Are You Making These Press Release Mistakes?

Written by Michele Pariza Wacek


You've done it. Gotten that press release written. Now you're ready to send it out to your carefully chosen list of media contacts.

But before you hit that "send" button, take a moment and run your press release through this checklist. Remember, you only have a few seconds to catchrepparttar attention of busy journalists and editors -- don't blow it over an easily corrected mistake.

Some of these may seem painfully obvious. Alas, evenrepparttar 148250 obvious gets overlooked from time to time (even from professionals I know, I've made my share of mistakes) so it's always a wise idea to take a few moments to double check that your release is up to snuff before sending it out intorepparttar 148251 world.

1. Is your release newsworthy? In other words, does it answerrepparttar 148252 question "Will this interest my readers?" Remember, media people are interested in one thing keeping their readers happy. Make sure your idea is something that will do just that.

2. Isrepparttar 148253 headline compelling? Will it encourage media people to actually readrepparttar 148254 story? Ifrepparttar 148255 headline doesn't interest them, chances are they aren't going to takerepparttar 148256 time to readrepparttar 148257 rest ofrepparttar 148258 release. And you've just missed your opportunity.

3. Isrepparttar 148259 first sentence (the lead) compelling? Likerepparttar 148260 headline, ifrepparttar 148261 first sentence doesn't grab their attention and persuade them to keep reading, chances are your release will be headed to that famous circular file. (Otherwise known asrepparttar 148262 trash can.)

How to Use Community Relations to Grow Your Business

Written by Michele Pariza Wacek


Community relations is one of those marketing strategies that isn't talked about much, even though I venture to say practically everyone ends up doing it at one time or another. Basically, community relations is when you and your business become involved in your community. For instance:

* Your business donates money to nonprofit organizations. * You or your employees volunteer at a fundraising event. * You or your employees volunteer for a nonprofit organization. * You or your employees join a service club. * You or your employees network and/or volunteer at industry association meetings or business functions (such as Chamber of Commerce events). Some people might consider this networking and not community relations, but I would argue networking falls under community relations. Regardless, you getrepparttar idea.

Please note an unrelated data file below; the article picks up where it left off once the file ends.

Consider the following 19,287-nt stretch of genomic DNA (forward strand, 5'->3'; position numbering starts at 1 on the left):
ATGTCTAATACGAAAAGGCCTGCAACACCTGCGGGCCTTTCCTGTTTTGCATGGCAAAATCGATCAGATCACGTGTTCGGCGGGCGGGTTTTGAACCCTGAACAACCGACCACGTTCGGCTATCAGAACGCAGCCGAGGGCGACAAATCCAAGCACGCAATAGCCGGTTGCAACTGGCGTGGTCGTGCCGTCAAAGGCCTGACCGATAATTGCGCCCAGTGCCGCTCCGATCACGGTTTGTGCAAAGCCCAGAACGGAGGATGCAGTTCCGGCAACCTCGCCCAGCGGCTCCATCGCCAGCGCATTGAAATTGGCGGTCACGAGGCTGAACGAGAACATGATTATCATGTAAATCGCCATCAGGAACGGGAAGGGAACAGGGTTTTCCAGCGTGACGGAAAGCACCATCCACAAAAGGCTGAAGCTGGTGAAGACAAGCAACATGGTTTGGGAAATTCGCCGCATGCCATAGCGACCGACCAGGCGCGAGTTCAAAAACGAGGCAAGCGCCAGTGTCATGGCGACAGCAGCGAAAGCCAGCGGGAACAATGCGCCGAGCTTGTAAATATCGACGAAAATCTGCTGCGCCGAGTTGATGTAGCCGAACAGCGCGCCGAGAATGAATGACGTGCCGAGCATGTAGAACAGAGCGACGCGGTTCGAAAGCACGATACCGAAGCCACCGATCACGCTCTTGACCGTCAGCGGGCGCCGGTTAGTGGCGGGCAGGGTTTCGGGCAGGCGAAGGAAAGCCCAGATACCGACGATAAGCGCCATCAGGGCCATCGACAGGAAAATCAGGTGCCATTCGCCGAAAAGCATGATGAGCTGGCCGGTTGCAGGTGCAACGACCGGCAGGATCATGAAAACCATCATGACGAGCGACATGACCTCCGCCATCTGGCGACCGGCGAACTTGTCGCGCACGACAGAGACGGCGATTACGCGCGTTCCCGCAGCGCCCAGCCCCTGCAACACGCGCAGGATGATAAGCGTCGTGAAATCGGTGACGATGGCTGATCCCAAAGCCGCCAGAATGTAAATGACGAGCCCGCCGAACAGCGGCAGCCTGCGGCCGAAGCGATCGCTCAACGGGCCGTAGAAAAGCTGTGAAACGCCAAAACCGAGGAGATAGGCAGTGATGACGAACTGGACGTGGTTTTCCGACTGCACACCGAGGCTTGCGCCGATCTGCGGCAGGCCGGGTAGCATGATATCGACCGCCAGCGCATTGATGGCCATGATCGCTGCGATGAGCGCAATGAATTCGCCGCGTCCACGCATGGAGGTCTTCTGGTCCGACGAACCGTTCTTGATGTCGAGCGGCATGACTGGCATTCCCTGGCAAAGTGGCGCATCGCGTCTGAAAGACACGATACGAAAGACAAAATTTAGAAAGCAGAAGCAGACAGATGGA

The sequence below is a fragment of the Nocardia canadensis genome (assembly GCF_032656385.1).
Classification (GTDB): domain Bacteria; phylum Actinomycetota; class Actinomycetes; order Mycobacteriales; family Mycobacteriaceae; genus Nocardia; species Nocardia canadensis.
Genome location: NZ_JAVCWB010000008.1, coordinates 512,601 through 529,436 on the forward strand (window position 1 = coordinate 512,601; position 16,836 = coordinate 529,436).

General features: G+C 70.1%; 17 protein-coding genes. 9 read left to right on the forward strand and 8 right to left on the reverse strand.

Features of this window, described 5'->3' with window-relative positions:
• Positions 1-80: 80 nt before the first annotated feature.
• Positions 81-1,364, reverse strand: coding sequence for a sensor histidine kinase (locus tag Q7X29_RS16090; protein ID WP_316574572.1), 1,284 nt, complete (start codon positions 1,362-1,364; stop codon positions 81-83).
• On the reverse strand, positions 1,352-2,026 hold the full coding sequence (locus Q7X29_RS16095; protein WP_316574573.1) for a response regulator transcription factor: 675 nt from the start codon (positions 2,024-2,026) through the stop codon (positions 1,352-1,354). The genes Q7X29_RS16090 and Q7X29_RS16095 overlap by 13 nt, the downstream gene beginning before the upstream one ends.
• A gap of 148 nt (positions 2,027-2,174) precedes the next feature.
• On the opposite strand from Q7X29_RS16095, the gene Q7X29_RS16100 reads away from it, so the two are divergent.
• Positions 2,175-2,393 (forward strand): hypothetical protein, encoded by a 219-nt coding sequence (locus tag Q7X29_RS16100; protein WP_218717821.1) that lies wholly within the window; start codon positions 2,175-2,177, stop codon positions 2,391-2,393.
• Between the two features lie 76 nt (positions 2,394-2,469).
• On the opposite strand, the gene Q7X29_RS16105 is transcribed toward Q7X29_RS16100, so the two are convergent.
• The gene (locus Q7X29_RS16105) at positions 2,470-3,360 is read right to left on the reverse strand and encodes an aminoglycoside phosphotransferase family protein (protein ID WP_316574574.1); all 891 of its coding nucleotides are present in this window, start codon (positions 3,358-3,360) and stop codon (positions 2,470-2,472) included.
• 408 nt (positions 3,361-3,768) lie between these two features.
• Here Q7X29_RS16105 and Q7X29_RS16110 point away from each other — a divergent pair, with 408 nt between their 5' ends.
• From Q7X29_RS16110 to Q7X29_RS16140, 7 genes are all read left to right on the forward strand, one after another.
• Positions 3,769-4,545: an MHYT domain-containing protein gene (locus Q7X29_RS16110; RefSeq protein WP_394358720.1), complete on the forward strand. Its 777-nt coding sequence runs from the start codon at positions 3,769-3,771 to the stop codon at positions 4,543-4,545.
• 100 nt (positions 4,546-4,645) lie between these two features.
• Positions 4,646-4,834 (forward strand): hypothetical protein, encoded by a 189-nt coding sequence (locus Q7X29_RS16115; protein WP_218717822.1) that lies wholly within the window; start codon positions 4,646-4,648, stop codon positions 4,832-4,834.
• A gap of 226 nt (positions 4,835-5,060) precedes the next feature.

I'm going to go throughrepparttar 148249 pros and cons of community relations in a moment, but first I want to encourage all of you to think about ways to not only add community relations to your marketing strategy but also to get better at leveraging those opportunities to grow your business. But first, let's go throughrepparttar 148250 pros and cons.

Pros: * Builds credibility for you and your business. * Builds personal relationships with customers. * Works well with advertising similar to public relations, community relations is a "soft" sell approach that can make your customers more receptive to your advertising. * Can be a stepping stone for PR. * Creates goodwill (and good karma).

Cons: * Time community relations can consume a ton of it. All that volunteering can suck up a lot of working and/or leisure hours. * Long wait to realize results like public relations, you implement a community relations plan forrepparttar 148251 long haul. And I do meanrepparttar 148252 long haul (even longer than PR). * Difficult to track I'm talking mainly aboutrepparttar 148253 non-business networking activities here. You may never be able to trace sales to community relations. Actually, chances are you probably won't. You need to trust it's working on some cosmic level and let it go. * No payoff at all this can happen if you find yourself donating time and/or money to charities that are wonderful causes but offer little advertising and/or promotional opportunities. Now, that doesn't mean I'm advocating only supporting high-visibility causes. Onrepparttar 148254 contrary, there are many good reasons to have a community relations program in place. For one,repparttar 148255 good feeling you get knowing you're supporting a worthy cause (not to mention allrepparttar 148256 good karma you build).

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